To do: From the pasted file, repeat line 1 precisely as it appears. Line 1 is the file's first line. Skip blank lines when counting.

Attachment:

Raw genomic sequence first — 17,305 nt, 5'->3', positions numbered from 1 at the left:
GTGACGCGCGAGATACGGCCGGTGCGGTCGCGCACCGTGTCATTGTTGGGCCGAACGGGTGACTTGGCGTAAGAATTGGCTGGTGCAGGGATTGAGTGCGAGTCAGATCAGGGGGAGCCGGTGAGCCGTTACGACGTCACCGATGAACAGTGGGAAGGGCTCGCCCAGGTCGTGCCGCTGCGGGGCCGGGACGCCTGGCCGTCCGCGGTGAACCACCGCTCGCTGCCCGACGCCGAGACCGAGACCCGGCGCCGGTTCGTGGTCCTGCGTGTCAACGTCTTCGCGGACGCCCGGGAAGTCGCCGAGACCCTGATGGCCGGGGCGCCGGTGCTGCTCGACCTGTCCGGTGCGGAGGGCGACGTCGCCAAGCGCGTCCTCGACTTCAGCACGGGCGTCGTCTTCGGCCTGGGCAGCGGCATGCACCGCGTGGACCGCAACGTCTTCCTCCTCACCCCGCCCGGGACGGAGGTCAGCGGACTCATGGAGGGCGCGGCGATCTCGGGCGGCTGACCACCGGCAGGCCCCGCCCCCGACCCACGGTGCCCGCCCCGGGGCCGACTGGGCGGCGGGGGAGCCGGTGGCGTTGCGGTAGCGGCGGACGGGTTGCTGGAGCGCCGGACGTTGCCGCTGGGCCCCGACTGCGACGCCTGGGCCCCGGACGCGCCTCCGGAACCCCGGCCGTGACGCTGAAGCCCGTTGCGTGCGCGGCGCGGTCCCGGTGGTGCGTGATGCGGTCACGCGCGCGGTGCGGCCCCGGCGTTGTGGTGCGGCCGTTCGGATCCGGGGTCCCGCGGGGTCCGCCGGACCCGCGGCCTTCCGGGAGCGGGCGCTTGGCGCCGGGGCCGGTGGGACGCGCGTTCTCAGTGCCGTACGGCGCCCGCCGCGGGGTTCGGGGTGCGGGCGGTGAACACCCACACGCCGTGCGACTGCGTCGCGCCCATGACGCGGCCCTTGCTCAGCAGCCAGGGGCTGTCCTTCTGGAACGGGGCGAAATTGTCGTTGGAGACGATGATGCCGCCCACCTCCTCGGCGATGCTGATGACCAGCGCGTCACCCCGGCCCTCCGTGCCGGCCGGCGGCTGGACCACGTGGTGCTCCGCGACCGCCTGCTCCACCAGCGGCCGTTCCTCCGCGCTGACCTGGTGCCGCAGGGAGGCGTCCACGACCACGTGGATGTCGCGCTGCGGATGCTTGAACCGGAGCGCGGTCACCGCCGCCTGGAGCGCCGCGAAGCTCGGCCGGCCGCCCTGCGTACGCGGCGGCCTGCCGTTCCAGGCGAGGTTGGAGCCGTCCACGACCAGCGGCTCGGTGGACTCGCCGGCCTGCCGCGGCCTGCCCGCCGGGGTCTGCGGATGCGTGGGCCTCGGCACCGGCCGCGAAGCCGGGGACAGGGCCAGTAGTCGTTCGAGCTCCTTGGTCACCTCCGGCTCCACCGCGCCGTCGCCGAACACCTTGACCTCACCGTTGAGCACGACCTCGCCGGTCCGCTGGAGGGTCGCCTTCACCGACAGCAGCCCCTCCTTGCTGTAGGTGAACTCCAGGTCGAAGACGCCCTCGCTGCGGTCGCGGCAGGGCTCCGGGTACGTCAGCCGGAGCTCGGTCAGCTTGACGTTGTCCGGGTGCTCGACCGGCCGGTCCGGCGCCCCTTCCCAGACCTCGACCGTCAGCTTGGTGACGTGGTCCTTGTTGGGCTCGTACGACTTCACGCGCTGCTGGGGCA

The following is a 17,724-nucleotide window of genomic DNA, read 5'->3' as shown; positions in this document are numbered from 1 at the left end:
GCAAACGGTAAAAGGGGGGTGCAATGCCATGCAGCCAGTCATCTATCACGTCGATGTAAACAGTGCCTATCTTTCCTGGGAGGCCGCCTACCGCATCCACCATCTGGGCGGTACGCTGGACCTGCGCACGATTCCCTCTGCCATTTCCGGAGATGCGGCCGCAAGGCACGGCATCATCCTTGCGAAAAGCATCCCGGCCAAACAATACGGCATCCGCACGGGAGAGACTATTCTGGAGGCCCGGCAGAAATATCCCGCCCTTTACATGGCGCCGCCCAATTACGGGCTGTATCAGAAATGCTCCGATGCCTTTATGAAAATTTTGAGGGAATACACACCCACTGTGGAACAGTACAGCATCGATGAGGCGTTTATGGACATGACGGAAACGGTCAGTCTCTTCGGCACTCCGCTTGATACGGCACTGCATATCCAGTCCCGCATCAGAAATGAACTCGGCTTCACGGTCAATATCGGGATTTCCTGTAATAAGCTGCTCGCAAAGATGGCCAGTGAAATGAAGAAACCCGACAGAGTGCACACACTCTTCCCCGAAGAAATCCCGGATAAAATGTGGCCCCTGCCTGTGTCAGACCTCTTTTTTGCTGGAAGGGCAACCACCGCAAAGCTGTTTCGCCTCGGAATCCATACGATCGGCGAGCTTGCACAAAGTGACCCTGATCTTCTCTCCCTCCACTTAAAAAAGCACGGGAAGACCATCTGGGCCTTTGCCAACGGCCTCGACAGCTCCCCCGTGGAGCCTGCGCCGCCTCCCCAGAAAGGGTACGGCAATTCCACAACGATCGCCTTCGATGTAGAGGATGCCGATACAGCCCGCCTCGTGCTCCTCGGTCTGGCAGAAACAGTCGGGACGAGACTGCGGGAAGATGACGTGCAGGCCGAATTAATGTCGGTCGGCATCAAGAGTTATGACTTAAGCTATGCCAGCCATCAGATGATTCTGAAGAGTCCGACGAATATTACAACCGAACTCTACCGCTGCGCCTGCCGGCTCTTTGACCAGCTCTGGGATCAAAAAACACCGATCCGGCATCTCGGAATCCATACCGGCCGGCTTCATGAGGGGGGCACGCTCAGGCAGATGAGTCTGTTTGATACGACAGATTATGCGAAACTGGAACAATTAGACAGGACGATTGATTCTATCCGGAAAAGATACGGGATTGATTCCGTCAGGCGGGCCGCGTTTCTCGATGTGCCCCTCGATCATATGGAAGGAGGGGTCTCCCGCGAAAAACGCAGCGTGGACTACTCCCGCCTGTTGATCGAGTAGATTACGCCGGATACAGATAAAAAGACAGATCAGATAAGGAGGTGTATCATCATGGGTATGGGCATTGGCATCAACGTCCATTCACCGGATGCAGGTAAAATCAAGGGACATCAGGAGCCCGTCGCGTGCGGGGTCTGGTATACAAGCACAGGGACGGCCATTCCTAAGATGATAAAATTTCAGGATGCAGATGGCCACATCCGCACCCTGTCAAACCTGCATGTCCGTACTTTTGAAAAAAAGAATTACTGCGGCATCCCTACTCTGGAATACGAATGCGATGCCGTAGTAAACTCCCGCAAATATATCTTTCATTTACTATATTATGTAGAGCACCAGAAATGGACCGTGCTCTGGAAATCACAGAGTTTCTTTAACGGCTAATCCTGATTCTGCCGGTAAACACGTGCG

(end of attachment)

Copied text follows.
Raw genomic sequence first — 17,305 nt, 5'->3', positions numbered from 1 at the left: